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Prevalence of virulence determinants and antimicrobial resistance among commensal Escherichia coli derived from dairy and beef cattle.

Bok E, Mazurek J, Stosik M, Wojciech M, Baldy-Chudzik K - Int J Environ Res Public Health (2015)

Bottom Line: The frequency of VFs-positive isolates was significantly higher among isolates from beef cattle.E. coli from dairy cattle revealed significantly higher resistance to antibiotics.The results suggest that the ecological pasture habitat is related to the increased spreading rate of the VFs, while the barn habitat is characterised by the higher levels of antimicrobial resistance among E. coli.

View Article: PubMed Central - PubMed

Affiliation: Department of Molecular Biology, Faculty of Biological Sciences, University of Zielona Góra, Monte Cassino St. 21b, 65-561 Zielona Góra, Poland. e.bok@wnb.uz.zgora.pl.

ABSTRACT
Cattle is a reservoir of potentially pathogenic E. coli, bacteria that can represent a significant threat to public health, hence it is crucial to monitor the prevalence of the genetic determinants of virulence and antimicrobial resistance among the E. coli population. The aim of this study was the analysis of the phylogenetic structure, distribution of virulence factors (VFs) and prevalence of antimicrobial resistance among E. coli isolated from two groups of healthy cattle: 50 cows housed in the conventional barn (147 isolates) and 42 cows living on the ecological pasture (118 isolates). The phylogenetic analysis, identification of VFs and antimicrobial resistance genes were based on either multiplex or simplex PCR. The antimicrobial susceptibilities of E. coli were examined using the broth microdilution method. Two statistical approaches were used to analyse the results obtained for two groups of cattle. The relations between the dependent (VFs profiles, antibiotics) and the independent variables were described using the two models. The mixed logit model was used to characterise the prevalence of the analysed factors in the sets of isolates. The univariate logistic regression model was used to characterise the prevalence of these factors in particular animals. Given each model, the odds ratio (OR) and the 95% confidence interval for the population were estimated. The phylogroup B1 was predominant among isolates from beef cattle, while the phylogroups A, B1 and D occurred with equal frequency among isolates from dairy cattle. The frequency of VFs-positive isolates was significantly higher among isolates from beef cattle. E. coli from dairy cattle revealed significantly higher resistance to antibiotics. Some of the tested resistance genes were present among isolates from dairy cattle. Our study showed that the habitat and diet may affect the genetic diversity of commensal E. coli in the cattle. The results suggest that the ecological pasture habitat is related to the increased spreading rate of the VFs, while the barn habitat is characterised by the higher levels of antimicrobial resistance among E. coli.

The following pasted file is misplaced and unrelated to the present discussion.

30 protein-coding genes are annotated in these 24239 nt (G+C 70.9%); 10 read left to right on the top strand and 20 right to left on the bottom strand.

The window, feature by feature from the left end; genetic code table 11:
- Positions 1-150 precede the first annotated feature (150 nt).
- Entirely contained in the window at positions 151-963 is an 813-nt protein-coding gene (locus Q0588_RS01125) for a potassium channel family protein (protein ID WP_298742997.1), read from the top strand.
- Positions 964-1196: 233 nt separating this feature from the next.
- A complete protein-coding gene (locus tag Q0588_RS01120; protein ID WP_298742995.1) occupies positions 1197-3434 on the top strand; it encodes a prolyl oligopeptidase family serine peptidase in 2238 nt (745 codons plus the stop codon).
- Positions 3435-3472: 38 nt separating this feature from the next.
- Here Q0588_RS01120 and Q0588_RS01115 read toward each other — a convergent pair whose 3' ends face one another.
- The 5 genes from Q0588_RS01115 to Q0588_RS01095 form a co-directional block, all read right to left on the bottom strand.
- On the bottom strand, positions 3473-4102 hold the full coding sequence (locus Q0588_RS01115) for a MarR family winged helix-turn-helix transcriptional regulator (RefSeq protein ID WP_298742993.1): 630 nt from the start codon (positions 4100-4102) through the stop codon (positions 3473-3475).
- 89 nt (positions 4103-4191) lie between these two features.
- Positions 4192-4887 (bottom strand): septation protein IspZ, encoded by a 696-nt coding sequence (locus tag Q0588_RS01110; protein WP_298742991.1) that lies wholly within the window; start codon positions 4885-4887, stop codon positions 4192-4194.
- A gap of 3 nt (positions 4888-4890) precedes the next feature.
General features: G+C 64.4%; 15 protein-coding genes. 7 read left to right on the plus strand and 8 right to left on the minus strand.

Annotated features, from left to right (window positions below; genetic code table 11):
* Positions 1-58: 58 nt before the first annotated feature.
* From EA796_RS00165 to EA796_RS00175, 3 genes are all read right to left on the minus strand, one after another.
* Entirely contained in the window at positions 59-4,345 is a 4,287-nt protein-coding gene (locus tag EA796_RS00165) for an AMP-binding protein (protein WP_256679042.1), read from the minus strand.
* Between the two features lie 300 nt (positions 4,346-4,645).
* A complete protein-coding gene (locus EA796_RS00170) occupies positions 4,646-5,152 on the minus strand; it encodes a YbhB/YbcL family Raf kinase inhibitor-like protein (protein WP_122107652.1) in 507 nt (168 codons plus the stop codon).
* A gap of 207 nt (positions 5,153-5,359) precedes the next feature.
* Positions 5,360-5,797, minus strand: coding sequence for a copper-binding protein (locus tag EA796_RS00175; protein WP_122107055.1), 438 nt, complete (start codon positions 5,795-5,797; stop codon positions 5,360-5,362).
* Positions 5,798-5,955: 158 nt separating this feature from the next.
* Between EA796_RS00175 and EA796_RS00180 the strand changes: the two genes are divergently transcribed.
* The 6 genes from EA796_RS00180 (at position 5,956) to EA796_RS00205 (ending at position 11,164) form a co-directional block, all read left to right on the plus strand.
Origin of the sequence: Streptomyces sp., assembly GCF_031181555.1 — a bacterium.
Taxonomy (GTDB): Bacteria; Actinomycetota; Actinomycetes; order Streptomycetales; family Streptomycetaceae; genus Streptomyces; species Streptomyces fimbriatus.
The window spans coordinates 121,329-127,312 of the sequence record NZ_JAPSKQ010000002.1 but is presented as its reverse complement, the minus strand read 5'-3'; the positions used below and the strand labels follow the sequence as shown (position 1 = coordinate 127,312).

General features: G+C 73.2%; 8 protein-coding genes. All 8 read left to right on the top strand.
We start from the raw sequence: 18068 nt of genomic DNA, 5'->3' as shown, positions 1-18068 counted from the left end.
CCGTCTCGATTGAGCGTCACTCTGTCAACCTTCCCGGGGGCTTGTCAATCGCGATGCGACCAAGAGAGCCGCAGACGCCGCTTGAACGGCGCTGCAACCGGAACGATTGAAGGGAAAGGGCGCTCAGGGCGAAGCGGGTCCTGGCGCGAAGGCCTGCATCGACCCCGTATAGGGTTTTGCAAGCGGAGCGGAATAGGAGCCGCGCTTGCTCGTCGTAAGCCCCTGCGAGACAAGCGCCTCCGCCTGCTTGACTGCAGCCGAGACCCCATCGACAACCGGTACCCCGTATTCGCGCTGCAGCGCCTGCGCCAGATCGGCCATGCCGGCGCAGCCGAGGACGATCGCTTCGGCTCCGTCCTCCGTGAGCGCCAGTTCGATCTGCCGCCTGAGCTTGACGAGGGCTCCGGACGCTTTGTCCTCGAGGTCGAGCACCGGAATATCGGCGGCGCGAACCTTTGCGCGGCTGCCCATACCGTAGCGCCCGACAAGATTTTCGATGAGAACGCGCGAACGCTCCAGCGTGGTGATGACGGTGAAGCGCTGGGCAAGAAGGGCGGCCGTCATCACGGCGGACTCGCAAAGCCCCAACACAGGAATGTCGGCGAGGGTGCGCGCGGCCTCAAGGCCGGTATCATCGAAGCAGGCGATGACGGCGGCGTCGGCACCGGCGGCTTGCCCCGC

No MeSH data available.


Related in: MedlinePlus

The phylogenetic structure of E. coli isolates derived from two groups of cattle housing in the barn and living in the pasture.
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ijerph-12-00970-f001: The phylogenetic structure of E. coli isolates derived from two groups of cattle housing in the barn and living in the pasture.

Mentions: The four phylogenetic groups were not uniformly distributed (p < 0.0001) among isolates from dairy and beef cattle. E. coli isolates derived from cattle housing in the barn belonged to three phylogenetic groups A, B1 and D in almost equal amounts 32%, 33.3% and 29.3% respectively. Only 5.4% of isolates were classified as phylogenetic group B2. The majority of isolates 60.2% derived from cattle living on the pasture belonged to phylogenetic group B1, followed by 20.3% in group D, 17% in group A and 2.5% in B2 (Figure 1).